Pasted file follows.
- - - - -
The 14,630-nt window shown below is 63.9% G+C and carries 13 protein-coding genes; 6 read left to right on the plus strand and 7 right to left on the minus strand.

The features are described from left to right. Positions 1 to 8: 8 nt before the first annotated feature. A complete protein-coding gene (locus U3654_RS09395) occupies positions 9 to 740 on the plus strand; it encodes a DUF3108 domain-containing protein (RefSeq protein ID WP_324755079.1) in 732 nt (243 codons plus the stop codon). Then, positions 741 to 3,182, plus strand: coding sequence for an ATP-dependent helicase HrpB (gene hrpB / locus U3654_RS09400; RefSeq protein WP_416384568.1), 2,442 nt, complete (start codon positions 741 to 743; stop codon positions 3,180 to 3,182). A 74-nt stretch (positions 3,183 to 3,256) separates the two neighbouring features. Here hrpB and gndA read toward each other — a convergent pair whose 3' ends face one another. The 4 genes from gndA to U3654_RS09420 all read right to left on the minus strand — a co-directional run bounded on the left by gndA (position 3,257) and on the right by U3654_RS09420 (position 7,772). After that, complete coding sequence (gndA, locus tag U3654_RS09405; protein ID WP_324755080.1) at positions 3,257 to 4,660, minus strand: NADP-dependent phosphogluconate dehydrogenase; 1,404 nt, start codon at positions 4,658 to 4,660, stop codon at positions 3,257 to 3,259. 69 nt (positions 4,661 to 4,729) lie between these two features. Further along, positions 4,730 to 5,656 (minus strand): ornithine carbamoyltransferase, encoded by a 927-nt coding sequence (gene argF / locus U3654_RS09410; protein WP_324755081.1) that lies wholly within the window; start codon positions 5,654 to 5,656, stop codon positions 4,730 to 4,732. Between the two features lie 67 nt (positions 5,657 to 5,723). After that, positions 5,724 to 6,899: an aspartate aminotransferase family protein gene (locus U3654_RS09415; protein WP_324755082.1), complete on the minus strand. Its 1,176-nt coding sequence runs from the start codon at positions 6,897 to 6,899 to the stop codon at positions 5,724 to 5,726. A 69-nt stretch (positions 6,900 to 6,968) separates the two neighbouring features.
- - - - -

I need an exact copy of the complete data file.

The 14,630-nt window shown below is 63.9% G+C and carries 13 protein-coding genes; 6 read left to right on the plus strand and 7 right to left on the minus strand.

The features are described from left to right. Positions 1 to 8: 8 nt before the first annotated feature. A complete protein-coding gene (locus U3654_RS09395) occupies positions 9 to 740 on the plus strand; it encodes a DUF3108 domain-containing protein (RefSeq protein ID WP_324755079.1) in 732 nt (243 codons plus the stop codon). Then, positions 741 to 3,182, plus strand: coding sequence for an ATP-dependent helicase HrpB (gene hrpB / locus U3654_RS09400; RefSeq protein WP_416384568.1), 2,442 nt, complete (start codon positions 741 to 743; stop codon positions 3,180 to 3,182). A 74-nt stretch (positions 3,183 to 3,256) separates the two neighbouring features. Here hrpB and gndA read toward each other — a convergent pair whose 3' ends face one another. The 4 genes from gndA to U3654_RS09420 all read right to left on the minus strand — a co-directional run bounded on the left by gndA (position 3,257) and on the right by U3654_RS09420 (position 7,772). After that, complete coding sequence (gndA, locus tag U3654_RS09405; protein ID WP_324755080.1) at positions 3,257 to 4,660, minus strand: NADP-dependent phosphogluconate dehydrogenase; 1,404 nt, start codon at positions 4,658 to 4,660, stop codon at positions 3,257 to 3,259. 69 nt (positions 4,661 to 4,729) lie between these two features. Further along, positions 4,730 to 5,656 (minus strand): ornithine carbamoyltransferase, encoded by a 927-nt coding sequence (gene argF / locus U3654_RS09410; protein WP_324755081.1) that lies wholly within the window; start codon positions 5,654 to 5,656, stop codon positions 4,730 to 4,732. Between the two features lie 67 nt (positions 5,657 to 5,723). After that, positions 5,724 to 6,899: an aspartate aminotransferase family protein gene (locus U3654_RS09415; protein WP_324755082.1), complete on the minus strand. Its 1,176-nt coding sequence runs from the start codon at positions 6,897 to 6,899 to the stop codon at positions 5,724 to 5,726. A 69-nt stretch (positions 6,900 to 6,968) separates the two neighbouring features.